May 19, 2014

Fragmented Narratives

Within four months of each other, two beautiful books were published recently that have made me rethink the importance of cohesion in narrative and illustration. Blexbolex's Ballad and Magali Bardos' 100 Bears both strongly recall one another: both have non-traditional narratives with eye-catching, silk-screened illustrations, and both tell multiple stories over the course of their narratives that inevitably weave together by the end of the book. I say non-traditional narratives because every new page features a fragmented sentence (sometimes only one word) that builds on the last sentence or word. Every page builds on last, and the textual and visual narratives each book creates are absolutely stunning.

Ballad is written and illustrated by the amazingly talented French comics illustrator Blexbolex. He has a smattering of children's books, but Ballad definitely stands out as a work of beauty. Ballad tells the story of a boy who walks home the same way every day from school, but one day his world expands rapidly, growing into a fantasy with witches, princesses, and reluctant heroes.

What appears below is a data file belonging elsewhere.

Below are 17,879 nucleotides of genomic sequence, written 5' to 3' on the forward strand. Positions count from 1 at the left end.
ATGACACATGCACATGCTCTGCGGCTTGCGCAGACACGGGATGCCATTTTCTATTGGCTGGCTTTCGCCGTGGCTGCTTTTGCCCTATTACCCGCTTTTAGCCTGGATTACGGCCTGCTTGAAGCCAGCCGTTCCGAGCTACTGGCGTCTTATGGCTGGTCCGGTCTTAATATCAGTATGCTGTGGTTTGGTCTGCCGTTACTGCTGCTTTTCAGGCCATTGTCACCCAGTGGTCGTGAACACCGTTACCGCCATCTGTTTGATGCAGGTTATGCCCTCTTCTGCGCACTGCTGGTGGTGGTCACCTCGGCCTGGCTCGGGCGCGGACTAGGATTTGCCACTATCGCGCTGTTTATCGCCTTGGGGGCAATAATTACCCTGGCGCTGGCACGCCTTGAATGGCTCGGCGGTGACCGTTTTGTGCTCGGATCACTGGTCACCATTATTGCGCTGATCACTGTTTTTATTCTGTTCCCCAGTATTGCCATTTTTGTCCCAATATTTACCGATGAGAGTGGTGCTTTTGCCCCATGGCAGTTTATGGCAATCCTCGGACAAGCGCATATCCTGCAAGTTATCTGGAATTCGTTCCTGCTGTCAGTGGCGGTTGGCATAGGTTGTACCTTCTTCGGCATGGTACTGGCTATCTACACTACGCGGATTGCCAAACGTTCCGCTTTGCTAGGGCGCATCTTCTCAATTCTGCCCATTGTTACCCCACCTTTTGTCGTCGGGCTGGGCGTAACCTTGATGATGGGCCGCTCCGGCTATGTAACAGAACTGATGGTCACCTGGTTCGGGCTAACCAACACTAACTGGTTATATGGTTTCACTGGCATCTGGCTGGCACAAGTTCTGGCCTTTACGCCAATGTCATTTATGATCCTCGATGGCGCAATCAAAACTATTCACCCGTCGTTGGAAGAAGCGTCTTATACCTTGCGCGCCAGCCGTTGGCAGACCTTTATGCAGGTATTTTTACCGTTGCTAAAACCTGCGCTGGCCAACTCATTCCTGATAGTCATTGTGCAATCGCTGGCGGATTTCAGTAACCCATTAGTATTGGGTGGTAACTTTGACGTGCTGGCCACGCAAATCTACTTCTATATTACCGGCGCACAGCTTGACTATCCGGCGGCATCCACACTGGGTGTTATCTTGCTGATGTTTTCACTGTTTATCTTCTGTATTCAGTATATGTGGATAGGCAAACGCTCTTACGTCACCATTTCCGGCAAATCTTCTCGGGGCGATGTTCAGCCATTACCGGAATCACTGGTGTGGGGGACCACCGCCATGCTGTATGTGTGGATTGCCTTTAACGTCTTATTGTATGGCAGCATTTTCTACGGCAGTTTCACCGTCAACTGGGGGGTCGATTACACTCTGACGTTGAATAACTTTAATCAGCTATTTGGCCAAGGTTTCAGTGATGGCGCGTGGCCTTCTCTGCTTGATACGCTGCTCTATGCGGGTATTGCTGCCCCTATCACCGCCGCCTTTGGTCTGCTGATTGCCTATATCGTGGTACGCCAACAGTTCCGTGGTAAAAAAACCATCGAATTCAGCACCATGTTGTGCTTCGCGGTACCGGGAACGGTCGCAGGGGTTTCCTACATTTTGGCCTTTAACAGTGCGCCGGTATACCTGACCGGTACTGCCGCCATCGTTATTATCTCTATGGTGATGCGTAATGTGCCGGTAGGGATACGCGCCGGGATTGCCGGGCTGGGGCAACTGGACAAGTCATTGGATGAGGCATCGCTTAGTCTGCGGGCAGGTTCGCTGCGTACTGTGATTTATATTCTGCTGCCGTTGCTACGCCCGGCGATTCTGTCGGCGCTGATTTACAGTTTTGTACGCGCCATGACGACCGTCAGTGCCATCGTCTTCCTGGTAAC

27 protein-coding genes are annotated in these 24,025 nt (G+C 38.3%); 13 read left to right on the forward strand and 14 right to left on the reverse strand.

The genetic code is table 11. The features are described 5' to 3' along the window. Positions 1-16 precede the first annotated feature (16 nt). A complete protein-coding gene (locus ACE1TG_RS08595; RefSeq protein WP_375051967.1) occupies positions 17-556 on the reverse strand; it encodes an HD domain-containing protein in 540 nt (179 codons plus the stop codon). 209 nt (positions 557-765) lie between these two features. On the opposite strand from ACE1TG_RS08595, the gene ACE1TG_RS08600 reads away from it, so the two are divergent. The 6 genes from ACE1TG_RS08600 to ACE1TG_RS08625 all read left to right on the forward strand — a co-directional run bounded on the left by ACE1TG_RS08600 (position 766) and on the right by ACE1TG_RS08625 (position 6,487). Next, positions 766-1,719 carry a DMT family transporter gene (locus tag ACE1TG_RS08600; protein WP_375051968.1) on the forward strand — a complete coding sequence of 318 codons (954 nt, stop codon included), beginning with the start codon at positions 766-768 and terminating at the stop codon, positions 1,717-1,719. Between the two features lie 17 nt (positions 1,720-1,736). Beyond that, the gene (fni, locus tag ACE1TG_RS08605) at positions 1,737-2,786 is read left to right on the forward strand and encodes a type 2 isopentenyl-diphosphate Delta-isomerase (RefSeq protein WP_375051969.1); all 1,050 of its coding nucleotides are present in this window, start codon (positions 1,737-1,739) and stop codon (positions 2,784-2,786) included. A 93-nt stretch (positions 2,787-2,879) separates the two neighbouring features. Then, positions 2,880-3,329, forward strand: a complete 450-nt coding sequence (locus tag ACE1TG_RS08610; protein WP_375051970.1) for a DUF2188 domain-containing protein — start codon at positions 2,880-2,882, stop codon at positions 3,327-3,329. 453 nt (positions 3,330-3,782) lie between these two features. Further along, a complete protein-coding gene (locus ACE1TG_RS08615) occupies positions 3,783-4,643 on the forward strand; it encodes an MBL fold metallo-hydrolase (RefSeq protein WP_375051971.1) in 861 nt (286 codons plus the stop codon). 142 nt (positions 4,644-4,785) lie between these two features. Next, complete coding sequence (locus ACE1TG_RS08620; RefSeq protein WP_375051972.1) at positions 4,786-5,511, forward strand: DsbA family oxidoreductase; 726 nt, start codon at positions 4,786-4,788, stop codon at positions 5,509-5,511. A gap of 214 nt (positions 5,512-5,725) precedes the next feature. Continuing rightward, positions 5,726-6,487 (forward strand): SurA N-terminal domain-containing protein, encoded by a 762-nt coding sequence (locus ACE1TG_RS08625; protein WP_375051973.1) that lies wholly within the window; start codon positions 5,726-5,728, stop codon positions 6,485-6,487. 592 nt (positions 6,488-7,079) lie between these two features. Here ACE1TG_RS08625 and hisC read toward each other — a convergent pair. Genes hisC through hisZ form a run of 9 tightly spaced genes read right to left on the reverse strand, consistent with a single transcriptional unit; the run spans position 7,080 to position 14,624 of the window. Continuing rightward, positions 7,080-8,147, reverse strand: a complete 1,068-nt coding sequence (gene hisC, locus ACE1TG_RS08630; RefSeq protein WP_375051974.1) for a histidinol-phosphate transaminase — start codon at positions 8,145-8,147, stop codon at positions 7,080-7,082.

Bardos' 100 Bears is a concept book that teaches numbers. Like Ballad, each page features a number between 1-100 that tells the story of a group of bears trying to outwit a group of hunters. Unlike a traditional number book, the whole book is part of one story, and a few seemingly unrelated story lines eventually merge at the end to conclude the overall narrative. 

My camera doesn't do any of these illustrations justice--the illustrations are rich, vibrant, and beautifully layered.

I love this type of book--can anyone think of anything similar?

Fragmentedly yours,

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